Regulators could mandate standards for company climate disclosures

Global market regulators said on Monday they may mandate the use of planned standards for corporate disclosures about climate change – if they are rigorously drafted. Reuters reports

Earlier this month finance ministers from the G7 rich nations backed the creation of an International Sustainability Standards Board (ISSB) to write “baseline” rules for disclosures on how climate change will affect companies’ performance.

The ISSB is set to be launched ahead of the UN COP26 climate change conference in Glasgow in November to inject global consistency and comparability in disclosures.

Investors complain about a patchwork of requirements across the world as jurisdictions like the European Union push ahead with their own rules, and the first set of ISSB standards are due mid-2022.

IOSCO, which groups securities regulators from the United States, Europe and Asia, said in a report on Monday that it was imperative that the ISSB establish strong governance, proven independence and rigorous due process.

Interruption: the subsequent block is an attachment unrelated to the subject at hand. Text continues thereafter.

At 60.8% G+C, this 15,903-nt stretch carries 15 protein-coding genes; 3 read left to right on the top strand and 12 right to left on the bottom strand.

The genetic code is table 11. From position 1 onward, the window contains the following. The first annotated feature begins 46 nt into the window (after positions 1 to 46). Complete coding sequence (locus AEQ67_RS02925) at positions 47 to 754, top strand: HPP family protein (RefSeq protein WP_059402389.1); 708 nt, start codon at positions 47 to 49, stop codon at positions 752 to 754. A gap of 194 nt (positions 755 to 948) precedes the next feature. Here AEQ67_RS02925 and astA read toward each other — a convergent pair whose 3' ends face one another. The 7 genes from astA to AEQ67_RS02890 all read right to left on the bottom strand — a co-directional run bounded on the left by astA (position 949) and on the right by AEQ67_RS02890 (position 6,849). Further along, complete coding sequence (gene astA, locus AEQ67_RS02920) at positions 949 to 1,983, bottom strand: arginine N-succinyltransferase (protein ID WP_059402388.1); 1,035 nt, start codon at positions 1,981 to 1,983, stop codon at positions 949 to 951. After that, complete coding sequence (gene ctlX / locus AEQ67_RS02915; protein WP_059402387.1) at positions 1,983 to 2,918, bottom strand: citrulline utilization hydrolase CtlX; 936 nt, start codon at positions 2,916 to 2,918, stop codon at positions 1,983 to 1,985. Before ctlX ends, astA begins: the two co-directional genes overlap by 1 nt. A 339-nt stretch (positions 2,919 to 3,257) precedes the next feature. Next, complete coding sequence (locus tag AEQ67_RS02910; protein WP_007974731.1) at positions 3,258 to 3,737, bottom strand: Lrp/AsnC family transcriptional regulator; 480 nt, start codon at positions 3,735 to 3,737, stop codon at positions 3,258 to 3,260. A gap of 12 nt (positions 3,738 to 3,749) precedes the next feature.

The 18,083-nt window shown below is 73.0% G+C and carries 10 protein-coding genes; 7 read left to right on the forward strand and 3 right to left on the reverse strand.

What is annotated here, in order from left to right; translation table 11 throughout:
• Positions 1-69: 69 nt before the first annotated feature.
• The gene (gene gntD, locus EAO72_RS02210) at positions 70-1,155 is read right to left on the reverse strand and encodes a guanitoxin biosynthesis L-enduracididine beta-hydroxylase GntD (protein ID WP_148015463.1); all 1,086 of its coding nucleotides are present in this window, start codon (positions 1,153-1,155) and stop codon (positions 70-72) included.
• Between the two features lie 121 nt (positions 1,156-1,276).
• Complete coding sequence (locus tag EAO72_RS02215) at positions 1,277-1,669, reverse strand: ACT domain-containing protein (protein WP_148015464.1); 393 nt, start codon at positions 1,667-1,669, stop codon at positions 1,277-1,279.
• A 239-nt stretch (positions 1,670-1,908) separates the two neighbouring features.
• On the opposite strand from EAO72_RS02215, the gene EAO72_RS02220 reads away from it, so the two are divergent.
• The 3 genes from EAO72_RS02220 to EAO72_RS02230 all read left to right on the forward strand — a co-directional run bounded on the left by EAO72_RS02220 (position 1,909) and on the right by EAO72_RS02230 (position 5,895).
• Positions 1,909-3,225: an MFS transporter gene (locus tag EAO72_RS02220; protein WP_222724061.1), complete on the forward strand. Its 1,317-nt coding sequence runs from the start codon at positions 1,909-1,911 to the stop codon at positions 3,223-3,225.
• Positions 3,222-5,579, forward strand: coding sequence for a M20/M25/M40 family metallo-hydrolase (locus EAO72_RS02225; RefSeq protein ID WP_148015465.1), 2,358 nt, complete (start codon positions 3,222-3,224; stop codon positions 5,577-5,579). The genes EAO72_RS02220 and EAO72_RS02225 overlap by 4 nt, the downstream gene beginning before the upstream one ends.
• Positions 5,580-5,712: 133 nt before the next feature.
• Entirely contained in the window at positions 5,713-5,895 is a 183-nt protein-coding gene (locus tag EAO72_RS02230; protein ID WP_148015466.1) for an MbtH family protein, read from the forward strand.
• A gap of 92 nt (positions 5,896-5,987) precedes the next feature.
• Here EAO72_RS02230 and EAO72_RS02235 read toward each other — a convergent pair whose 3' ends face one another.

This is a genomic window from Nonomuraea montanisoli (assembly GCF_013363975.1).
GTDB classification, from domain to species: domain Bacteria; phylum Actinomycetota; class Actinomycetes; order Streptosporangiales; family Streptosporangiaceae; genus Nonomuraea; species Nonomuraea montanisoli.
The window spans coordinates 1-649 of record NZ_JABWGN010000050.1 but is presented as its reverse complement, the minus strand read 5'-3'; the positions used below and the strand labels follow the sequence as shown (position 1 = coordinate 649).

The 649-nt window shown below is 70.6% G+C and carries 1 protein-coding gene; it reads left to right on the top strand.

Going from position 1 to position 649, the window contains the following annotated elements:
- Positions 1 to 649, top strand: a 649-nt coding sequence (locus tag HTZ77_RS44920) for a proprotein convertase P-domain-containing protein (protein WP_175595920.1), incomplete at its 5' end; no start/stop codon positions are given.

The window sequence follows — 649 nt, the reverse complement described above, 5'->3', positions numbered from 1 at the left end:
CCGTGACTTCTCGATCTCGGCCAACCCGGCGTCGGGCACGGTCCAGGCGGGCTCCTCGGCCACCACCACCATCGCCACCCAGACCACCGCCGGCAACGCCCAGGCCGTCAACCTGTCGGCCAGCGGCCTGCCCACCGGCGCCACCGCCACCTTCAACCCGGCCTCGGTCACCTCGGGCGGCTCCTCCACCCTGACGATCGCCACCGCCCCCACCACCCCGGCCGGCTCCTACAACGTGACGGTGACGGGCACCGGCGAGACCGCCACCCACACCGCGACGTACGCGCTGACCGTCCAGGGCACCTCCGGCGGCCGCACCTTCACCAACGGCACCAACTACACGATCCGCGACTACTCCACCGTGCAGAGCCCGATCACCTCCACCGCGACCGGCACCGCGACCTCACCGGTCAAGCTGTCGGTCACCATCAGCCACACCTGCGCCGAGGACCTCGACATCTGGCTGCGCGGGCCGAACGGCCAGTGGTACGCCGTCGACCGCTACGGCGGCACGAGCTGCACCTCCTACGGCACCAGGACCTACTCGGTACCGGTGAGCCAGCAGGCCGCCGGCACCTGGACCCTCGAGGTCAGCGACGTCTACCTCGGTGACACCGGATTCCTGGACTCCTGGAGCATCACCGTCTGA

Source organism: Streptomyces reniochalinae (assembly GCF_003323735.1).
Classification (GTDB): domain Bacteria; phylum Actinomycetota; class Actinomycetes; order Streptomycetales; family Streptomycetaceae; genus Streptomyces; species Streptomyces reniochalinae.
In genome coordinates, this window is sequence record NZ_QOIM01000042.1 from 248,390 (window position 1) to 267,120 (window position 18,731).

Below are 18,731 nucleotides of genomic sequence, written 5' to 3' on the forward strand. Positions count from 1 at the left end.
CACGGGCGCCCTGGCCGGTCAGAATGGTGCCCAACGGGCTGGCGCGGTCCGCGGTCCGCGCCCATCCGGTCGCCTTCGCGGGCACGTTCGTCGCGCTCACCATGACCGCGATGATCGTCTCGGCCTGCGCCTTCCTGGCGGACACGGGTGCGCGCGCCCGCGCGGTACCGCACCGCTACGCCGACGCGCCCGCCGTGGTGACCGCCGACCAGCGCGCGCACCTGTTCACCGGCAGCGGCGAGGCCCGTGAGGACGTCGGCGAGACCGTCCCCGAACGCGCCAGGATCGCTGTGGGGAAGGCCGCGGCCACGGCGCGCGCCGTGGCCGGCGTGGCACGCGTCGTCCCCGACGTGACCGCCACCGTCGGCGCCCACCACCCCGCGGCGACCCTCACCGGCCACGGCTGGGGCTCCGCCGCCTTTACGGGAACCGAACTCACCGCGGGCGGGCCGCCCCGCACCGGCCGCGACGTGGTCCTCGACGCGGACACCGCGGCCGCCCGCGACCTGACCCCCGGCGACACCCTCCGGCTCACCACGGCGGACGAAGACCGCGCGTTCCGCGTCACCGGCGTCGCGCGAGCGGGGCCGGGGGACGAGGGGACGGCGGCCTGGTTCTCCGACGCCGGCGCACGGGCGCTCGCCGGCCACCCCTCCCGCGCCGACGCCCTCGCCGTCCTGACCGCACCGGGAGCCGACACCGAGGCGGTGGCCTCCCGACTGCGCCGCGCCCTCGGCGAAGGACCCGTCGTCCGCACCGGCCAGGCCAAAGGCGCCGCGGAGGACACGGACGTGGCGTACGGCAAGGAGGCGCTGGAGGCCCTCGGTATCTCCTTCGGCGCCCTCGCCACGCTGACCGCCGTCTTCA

There are significant gaps and shortcomings in sustainability-related information currently given to investors, IOSCO said in its report.

The watchdog said it plans to consider potential endorsement of standards issued by the ISSB to use for cross-border, and potentially domestic, purposes to guide investors.

All IOSCO members commit to implementing standards and guidance they endorse and this would lend strong backing to the ISSB across the world’s main financial centres.

“Provided that IOSCO´s expectations are satisfied, we will consider setting a pathway for … encouraging relevant authorities to consider those standards in their approaches to mandatory sustainability-related disclosures,” said Erik Thedeen, chair of IOSCO’s sustainable finance task force and director general of Sweden’s Financial Supervisory Authority.

The ISSB is being set up by the London-based International Financial Reporting Standards Foundation, which already writes accounting rules used in over 140 countries.

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